Tips For Taking Better Photos

1. Get in close

It was the famous photojournalist Robert Capa who once said, “If your photographs aren’t good enough, you’re not close enough.” He was talking about getting in amongst the action. If you feel like your images aren’t ‘popping’, take a step or two closer to your subject. Fill the frame with your subject and see how much better your photo will look without so much wasted space.

2. See the light

Before you raise your camera, see where the light is coming from, and use it to your advantage. Whether it is natural light coming from the sun, or an artificial source like a lamp; how can you use it to make your photos better? How is the light interacting with the scene and the subject? Is it highlighting an area or casting interesting shadows? These are all things you can utilise to make an ordinary photo extraordinary.

3. Use flash during the day

You might think that you should only use flash at night time or indoors, but that’s not the case at all. If it is an extremely bright day outside and the sun is creating harsh shadows on your subject, switch on your flash. By forcing extra light onto your subject, you will be able to fill in those ugly shadows and create an even exposure.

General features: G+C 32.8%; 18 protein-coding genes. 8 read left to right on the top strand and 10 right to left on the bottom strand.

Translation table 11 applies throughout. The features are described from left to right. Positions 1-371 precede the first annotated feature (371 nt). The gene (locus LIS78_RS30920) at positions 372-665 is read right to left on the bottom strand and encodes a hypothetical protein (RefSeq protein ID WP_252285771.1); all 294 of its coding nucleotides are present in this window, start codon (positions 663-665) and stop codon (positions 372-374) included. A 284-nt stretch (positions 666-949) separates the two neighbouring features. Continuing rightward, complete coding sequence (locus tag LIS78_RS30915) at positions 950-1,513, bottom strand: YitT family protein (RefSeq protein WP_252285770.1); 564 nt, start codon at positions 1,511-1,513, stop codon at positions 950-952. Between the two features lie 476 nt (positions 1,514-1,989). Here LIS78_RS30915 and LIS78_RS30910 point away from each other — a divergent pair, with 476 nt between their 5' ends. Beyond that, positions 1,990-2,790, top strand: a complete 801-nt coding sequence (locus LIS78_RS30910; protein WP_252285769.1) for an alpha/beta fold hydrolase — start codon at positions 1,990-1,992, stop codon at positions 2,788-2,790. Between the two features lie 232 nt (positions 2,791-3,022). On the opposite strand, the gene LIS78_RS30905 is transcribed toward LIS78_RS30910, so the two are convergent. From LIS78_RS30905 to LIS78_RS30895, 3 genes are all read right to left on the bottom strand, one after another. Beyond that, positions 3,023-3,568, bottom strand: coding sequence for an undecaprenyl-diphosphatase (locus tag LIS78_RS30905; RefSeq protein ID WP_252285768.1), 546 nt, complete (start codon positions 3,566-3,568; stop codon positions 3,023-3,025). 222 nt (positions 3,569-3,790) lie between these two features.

4. Read your camera’s manual

The best way to know what to do with your camera is to actually read the manual. So many people miss this really important step on their photographic journey. Every camera is different, so by reading the manual, you’ll get to know all the amazing things it’s capable of.

5. Framing

This is a technique to use when you want to draw attention to something in your photograph. By framing a scene or a subject, say with a window or an archway, you lead the viewer’s eye to the primary focal point.

6. Shutter speed

Being aware of your shutter speed means the difference between taking a blurry photo and a sharp photo. It all depends on what you are after. If you are shooting a sporting event or children running around in the backyard, you probably want your subjects to be in focus. To capture fast action you will have to use a shutter speed over 1/500th of a second, if not 1/1000th to 1/2000th. On the opposite end of the scale, you might want to capture the long streaks of a car’s tail lights running through your shot. Therefore you would change your camera’s shutter speed to a long exposure. This could be one second, ten seconds, or even longer.

7. Shoot with your mind

Even when you’re not shooting, shoot with your mind. Practice noticing expressions and light conditions. Work out how you’d compose a picture of that scene over there that interests you, and what sort of exposure you might use to capture it best.

If you want to become better at taking photos and even earn money from your hobby then click on the link below!

This entry was posted in Photography. Bookmark the permalink.